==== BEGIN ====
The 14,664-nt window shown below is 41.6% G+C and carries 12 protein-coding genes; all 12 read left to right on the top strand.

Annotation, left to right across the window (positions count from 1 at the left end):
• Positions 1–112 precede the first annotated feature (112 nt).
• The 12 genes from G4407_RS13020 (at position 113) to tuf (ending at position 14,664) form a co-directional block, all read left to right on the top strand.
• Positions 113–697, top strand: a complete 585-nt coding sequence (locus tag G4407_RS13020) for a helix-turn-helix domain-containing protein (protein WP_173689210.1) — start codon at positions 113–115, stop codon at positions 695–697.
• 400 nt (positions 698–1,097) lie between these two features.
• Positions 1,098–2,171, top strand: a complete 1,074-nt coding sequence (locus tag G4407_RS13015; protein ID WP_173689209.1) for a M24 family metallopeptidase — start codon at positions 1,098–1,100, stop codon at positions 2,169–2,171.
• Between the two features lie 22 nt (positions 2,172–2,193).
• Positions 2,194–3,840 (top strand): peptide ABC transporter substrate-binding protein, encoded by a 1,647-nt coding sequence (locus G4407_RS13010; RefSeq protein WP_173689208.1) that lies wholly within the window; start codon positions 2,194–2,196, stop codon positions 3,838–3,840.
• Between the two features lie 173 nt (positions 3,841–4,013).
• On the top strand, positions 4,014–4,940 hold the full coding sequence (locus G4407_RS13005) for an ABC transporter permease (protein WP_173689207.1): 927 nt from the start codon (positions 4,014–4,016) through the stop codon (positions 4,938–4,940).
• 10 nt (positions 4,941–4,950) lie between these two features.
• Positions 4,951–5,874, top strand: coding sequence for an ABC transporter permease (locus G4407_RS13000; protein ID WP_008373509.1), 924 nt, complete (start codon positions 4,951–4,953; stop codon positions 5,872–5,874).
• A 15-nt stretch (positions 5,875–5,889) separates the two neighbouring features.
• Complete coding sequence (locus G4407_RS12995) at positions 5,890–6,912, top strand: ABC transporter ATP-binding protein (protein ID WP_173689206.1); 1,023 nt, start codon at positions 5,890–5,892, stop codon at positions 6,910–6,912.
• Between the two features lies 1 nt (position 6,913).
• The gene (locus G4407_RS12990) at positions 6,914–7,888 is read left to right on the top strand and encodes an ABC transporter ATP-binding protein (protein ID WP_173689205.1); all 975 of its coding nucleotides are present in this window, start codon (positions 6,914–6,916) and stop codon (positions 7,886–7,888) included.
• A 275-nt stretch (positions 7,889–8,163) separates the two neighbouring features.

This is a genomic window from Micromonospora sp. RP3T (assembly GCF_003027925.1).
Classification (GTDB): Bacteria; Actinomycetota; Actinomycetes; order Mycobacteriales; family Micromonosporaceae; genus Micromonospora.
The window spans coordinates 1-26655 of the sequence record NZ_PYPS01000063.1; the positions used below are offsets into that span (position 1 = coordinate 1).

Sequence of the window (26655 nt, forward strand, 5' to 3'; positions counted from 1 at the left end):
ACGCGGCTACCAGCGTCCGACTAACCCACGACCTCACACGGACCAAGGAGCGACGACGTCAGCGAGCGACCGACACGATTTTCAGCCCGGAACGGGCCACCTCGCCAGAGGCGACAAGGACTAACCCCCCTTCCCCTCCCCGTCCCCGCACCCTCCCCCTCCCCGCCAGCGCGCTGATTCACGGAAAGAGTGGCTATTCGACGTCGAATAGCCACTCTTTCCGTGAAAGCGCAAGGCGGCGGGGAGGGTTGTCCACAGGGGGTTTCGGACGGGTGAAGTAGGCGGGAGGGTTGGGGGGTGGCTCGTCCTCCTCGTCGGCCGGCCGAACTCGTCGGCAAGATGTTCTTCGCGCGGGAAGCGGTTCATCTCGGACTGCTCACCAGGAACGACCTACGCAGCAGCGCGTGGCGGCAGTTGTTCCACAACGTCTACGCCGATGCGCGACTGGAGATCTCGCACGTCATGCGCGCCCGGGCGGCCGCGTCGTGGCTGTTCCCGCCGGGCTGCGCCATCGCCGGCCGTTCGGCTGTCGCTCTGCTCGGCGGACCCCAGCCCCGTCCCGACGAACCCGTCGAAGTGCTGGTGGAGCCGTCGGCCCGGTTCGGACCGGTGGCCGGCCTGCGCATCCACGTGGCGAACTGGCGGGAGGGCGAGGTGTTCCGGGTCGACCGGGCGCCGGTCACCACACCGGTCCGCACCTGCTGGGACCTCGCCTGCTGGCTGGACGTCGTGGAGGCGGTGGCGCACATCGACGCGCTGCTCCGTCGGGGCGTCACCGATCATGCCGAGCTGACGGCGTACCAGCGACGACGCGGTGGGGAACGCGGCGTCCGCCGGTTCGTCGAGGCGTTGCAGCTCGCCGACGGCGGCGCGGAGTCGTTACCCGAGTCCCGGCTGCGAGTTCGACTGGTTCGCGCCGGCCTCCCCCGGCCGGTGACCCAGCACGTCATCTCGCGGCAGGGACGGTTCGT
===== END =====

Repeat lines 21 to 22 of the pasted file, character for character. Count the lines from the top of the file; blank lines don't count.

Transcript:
The window spans coordinates 1-26655 of the sequence record NZ_PYPS01000063.1; the positions used below are offsets into that span (position 1 = coordinate 1).

Sequence of the window (26655 nt, forward strand, 5' to 3'; positions counted from 1 at the left end):